The Apprentice app episode didn't appeal to Apple

Did you watch The Apprentice last night? The latest batch of horrendously deluded egos in suits designed an app -- but even Lord Sugar can't get an app past Apple.

Did you watch The Apprentice last night? There's a question we'd never thought we'd ask here in Crave, but in last night's episode of the BBC business reality show, Lord Suralan Sugar 's latest batch of horrendously deluded egos in suits entered the technology arena by creating a mobile app -- in 24 hours. But even Britain's biggest bolshie boardroom businessmouth can't get an app past Apple's infamous approval process.

Apple's notoriously exacting approval process ensures all iPhone and iPad apps in the iTunes App Store meet the demanding standards set by Steve Jobs . But it also means apps can take a while to be approved -- and Jobs' mob were having none of the programme's overnight deadline.

While Nokia's Ovi Store and BlackBerry App World helped fast-track the competing apps and Google's Android Market allows for apps to be quickly posted anyway, Apple declined to be involved with a polite one-line email, according to Pocket-Lint.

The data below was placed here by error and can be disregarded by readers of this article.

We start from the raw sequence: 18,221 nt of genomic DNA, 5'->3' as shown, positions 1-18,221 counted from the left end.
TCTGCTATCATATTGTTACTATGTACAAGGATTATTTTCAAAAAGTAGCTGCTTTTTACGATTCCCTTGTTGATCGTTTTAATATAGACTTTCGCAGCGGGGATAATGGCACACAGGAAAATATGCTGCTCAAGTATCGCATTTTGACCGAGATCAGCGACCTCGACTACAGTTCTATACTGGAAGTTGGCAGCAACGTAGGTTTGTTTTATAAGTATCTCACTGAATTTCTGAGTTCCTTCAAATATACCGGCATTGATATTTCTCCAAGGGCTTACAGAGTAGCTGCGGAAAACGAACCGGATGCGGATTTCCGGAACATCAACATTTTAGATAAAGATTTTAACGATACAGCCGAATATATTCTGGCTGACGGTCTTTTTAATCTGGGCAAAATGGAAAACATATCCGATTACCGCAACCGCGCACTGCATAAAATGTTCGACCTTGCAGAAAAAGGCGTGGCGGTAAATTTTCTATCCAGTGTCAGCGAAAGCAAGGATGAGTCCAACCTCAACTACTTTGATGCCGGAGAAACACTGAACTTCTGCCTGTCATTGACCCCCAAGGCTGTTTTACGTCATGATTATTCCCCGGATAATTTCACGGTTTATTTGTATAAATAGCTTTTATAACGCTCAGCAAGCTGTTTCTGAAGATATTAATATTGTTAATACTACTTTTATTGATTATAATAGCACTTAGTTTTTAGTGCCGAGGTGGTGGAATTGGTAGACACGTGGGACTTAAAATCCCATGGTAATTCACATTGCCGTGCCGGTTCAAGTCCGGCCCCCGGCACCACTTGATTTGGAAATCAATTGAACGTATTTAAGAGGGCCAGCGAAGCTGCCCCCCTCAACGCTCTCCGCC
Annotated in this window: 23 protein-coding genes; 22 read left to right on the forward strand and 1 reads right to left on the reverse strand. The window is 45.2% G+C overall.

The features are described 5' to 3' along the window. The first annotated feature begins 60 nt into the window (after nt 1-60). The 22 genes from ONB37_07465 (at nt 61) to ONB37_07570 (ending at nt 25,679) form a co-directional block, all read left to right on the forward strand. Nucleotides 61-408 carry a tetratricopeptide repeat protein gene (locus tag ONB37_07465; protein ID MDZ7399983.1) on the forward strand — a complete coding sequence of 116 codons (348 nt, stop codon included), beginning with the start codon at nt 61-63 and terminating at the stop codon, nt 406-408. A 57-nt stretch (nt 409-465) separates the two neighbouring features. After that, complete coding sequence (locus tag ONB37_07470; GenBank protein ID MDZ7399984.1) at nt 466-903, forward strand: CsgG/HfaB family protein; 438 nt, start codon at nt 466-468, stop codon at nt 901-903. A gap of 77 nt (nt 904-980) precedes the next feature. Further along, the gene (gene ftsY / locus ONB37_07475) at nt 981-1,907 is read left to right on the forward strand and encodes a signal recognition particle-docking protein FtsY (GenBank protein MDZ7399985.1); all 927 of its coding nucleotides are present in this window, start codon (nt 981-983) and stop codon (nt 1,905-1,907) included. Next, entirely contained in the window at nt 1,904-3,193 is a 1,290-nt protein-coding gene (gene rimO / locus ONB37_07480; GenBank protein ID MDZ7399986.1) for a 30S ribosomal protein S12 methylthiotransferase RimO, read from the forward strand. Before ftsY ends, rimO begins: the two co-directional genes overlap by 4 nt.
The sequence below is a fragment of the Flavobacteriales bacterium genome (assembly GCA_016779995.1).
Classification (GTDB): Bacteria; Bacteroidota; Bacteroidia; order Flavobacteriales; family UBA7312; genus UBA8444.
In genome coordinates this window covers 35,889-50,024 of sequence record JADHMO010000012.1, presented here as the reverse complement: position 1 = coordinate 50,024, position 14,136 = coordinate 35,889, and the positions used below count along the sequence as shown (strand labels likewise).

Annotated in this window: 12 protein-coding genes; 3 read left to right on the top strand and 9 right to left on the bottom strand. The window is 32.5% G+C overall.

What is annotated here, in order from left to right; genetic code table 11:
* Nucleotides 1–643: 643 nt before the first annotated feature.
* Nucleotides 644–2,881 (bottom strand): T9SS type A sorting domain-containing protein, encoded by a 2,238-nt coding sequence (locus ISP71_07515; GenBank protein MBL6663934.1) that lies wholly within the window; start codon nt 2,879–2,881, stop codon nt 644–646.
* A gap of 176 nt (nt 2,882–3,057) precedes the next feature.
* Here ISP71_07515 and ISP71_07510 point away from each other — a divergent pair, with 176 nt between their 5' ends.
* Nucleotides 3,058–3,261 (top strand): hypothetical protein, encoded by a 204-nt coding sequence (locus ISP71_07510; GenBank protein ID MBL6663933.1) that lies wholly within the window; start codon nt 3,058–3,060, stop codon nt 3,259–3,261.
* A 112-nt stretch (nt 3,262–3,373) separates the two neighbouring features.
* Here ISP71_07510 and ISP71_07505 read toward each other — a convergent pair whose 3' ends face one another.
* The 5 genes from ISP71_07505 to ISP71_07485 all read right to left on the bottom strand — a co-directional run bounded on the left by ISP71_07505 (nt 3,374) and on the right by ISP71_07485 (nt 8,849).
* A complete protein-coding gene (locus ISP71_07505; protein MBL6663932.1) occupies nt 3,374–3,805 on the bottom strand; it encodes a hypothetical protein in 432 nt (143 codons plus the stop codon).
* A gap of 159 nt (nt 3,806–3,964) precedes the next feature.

The competing apps were built in less than a day by Grapple, a London and New York-based software company. In between bickering and vying to wear the shirts with the biggest collars, the boys and girls teams competed to come up with the worst possible apps. The results are Slangatang and Ampi App, two very annoying soundboards that were available for download for one day back in October. The winner was the team that secured the most downloads.

Of course, what they should have done was check out our guide to how to make an iPhone app or die trying .

Expert opinions on the competing apps are offered by the editors of TechCrunch, Pocket-Lint and Wired -- including Nate Lanxon and Michael Parsons, both familiar to long-time Crave readers as former scions of CNET Towers.

The app episode of The Apprentice is on iPlayer right now. Keep it Crave for the latest and most exciting apps.

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Phones
About the author

Rich Trenholm is a senior editor at CNET where he covers everything from phones to bionic implants. Based in London since 2007, he has travelled the world seeking out the latest and best consumer technology for your enjoyment.

 

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